Abstract: The teaching of research methods has been at the core of public administration education for almost 30 years. But since 1990, this journal has published only two articles on the teaching of research methods. Given the increasing emphasis on data driven decision-making, greater insight is needed into the best practices for teaching public administration research methods. This research note attempts to build on these previous articles to offer a new approach to the teaching of undergraduate research methods within a department of political science and public administration. The approach combines traditional approaches to experiential education with a focus on comparison among different methodological tools. Grounded in both learning theory and developmental psychology, the article outlines a research method assignment that encourages comparison and uses focus groups and pre-/post-tests of substantive knowledge to demonstrate learning. Implications and advice for teaching are provided.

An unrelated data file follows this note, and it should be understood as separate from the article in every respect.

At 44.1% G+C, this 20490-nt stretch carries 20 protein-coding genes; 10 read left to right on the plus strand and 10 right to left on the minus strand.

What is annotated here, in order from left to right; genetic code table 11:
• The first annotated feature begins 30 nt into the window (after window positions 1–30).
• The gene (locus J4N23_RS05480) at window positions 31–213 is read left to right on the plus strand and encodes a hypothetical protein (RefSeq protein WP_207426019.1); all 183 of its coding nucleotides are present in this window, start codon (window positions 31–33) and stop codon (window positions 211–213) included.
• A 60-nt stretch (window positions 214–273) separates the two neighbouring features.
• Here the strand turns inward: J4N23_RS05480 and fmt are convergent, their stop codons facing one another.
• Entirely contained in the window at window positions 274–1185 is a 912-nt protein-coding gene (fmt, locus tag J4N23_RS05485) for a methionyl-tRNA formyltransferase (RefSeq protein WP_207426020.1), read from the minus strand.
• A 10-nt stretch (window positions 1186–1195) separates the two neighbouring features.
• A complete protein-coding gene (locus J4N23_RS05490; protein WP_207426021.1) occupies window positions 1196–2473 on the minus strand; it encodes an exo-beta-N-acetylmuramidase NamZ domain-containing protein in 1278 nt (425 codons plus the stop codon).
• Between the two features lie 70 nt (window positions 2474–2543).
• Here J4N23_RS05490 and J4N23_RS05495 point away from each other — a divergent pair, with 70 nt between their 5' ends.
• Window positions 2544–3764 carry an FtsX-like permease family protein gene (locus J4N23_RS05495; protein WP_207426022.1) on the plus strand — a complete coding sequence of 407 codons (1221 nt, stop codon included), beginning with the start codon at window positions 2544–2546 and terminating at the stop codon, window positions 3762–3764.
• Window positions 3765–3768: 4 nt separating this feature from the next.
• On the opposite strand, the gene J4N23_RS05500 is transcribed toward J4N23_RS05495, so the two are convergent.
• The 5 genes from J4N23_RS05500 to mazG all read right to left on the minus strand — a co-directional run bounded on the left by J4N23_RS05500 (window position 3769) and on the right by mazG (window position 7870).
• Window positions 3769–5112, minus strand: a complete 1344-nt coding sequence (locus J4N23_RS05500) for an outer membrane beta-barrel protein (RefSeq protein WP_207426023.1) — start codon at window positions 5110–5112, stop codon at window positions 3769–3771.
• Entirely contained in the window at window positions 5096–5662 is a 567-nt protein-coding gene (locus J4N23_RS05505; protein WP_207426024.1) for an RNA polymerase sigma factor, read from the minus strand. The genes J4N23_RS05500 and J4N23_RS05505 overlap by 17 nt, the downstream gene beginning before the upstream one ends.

PubDate: 2016-10-07T02:32:32-07:00
      DOI: 10.1177/0144739416640850
      Issue No: Vol. 34, No. 3 (2016)
  • Public service motivation and socialization in graduate education
    • Authors: Bright; L.
      Pages: 284 - 306
      Abstract: The purpose of this study is to explore the extent to which the characteristics of public administration degree programs are related to public service motivation (PSM) using a higher education socialization framework. Using a sample of approximately 500 students enrolled in 26 Master’s degree programs across the country, this study confirms that gender, work experience, core course requirements, service learning opportunities, climate, Network of Schools of Public Policy, Affairs, and Administration accreditation, and full-time status were all meaningful predictors of PSM among the students. The implications of these findings are discussed.
      PubDate: 2016-10-07T02:32:32-07:00
      DOI: 10.1177/0144739416645650
      Issue No: Vol. 34, No. 3 (2016)